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David Laidler

could find in 200 years of literature was by Friedman, who put the duration of significant non-neutralities in the wake of monetary shocks at anything between three to ten years (see Blaug 1995, p. 42). But Friedman’s answer came accompanied by his natural unemployment rate hypothesis, and this made Mark uncomfortable. First of all, this hypothesis contradicted David Hume’s apparently affirmative answer to the second of Mark’s two questions about non-neutralities. And second, Friedman’s vagueness about the time interval over which his natural-rate hypothesis was

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Harro Maas

historiography of economics (1991). That is small surprise as the writing of the history of economics was a subject of his enduring interest. Mark Blaug was born on 3 April 1927 in The Hague in a family from Austrian-Jewish origin. He grew up in Amsterdam in the 1930s (where he remembered playing with Anne Frank). His father ran a successful business in raincoats that was located at the Keizersgracht in the city centre, close to the (then) headquarters of the daily newspaper of the communist party. The family left the Netherlands in time. Blaug entered the US via England and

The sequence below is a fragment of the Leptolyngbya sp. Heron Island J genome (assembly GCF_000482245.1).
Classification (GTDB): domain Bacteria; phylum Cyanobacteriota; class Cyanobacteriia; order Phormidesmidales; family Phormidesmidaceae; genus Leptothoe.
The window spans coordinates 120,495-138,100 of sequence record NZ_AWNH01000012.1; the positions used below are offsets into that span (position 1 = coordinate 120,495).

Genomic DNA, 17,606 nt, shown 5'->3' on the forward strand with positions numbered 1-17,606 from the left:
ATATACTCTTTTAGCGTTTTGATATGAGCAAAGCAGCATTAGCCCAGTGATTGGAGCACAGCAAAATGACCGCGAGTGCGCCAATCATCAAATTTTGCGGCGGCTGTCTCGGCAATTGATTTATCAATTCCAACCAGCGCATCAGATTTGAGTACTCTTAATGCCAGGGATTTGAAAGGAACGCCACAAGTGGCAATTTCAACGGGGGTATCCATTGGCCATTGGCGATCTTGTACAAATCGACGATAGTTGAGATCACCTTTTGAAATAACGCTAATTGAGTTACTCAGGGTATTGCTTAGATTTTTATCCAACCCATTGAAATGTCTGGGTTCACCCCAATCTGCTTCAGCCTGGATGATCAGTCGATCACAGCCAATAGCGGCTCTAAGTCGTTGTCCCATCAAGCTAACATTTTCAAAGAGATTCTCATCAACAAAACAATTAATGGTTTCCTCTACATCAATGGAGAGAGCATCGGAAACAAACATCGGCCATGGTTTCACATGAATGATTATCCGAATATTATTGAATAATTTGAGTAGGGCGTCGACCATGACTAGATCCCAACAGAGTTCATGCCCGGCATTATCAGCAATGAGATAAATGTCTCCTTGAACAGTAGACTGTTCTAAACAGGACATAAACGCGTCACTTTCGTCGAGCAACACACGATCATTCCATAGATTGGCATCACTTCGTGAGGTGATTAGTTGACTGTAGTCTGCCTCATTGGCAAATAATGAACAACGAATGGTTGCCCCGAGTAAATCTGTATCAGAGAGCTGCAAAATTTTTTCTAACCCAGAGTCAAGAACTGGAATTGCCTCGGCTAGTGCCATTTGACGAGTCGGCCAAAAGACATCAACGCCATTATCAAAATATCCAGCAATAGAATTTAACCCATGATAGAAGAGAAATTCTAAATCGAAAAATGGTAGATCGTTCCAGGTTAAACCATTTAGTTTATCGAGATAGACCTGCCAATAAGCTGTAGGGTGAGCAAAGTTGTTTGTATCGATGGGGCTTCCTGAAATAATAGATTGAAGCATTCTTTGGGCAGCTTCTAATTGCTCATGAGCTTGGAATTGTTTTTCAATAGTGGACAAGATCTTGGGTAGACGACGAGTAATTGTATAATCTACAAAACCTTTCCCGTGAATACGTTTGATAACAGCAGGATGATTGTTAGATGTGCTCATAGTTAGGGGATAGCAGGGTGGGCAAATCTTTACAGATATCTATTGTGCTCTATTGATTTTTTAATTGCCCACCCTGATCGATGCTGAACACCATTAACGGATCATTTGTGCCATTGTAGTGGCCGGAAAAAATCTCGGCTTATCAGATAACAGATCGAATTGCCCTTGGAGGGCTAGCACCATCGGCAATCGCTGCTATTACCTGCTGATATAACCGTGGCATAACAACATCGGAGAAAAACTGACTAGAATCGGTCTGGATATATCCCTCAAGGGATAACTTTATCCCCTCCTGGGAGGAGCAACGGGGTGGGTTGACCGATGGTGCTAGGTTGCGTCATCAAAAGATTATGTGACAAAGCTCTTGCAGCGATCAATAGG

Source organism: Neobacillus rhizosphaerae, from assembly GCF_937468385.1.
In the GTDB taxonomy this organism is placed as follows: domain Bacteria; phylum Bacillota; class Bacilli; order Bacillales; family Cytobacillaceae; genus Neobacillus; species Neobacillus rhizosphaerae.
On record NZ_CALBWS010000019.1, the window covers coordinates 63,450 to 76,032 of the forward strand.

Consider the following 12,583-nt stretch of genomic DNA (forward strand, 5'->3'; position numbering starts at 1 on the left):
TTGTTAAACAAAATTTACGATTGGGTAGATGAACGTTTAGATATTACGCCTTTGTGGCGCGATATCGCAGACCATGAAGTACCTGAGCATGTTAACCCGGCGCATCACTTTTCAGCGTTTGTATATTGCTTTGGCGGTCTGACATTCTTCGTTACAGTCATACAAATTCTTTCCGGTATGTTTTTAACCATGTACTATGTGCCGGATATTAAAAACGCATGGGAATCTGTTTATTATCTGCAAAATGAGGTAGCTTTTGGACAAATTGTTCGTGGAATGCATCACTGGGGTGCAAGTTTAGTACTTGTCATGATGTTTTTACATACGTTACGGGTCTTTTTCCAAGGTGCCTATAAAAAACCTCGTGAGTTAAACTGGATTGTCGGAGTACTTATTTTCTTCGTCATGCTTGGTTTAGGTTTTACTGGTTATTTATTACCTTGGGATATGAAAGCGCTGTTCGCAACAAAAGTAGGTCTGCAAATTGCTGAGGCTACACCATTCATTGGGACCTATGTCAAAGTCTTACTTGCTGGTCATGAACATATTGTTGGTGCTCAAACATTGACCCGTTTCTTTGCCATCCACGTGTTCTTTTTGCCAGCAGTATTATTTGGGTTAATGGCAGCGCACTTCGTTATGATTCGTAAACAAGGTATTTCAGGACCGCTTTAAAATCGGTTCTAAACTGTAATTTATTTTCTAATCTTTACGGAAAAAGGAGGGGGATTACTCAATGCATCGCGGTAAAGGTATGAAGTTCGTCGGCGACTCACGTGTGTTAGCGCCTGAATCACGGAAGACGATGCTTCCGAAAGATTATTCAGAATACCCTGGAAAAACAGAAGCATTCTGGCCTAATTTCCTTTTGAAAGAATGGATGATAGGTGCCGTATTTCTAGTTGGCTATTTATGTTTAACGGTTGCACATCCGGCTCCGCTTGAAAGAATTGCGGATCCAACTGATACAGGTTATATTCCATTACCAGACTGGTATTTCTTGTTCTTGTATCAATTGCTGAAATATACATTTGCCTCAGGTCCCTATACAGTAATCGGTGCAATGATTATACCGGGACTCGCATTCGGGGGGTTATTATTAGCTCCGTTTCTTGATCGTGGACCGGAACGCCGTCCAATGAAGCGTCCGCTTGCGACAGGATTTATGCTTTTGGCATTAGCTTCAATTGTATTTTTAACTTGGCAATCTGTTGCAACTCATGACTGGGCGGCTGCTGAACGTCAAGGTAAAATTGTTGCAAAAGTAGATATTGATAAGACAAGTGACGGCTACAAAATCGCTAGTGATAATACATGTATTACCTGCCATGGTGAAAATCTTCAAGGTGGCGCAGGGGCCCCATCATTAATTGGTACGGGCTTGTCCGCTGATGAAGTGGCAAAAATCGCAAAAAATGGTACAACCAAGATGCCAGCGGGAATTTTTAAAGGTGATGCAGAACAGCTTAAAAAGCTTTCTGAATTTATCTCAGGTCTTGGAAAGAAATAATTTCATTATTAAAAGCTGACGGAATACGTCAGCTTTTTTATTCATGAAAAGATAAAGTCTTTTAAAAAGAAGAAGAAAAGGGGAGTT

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Edited by Marcel Boumans and Matthias Klaes

This collection of eminent contributions discusses the ideas and works of Mark Blaug, who has made important and often pioneering contributions to economic history, economic methodology, the economics of education, development economics, cultural economics, economic theory and the history of economic thought. Besides these assessments of Blaug’s influence and impact in these fields, this volume also contains a selection of personal portraits which depict him as a colleague, a friend and an opponent. Blaug was also a voracious reader and prolific writer, which is clearly evidenced by the comprehensive bibliography.
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Richard G. Lipsey

had little possibility of servicing them once the initial low payment period was over. By then the sellers had repackaged the mortgages and, with the aid of rating agencies, classified them as low risk and sold them both domestically and internationally. When the higher interest payments kicked in, defaults rose dramatically and the building boom came to an abrupt halt. Many lost their homes while others, even though they could sustain their mortgages, had to cut other spending. The resulting collapse in demand was followed by a major recession. Two explanations of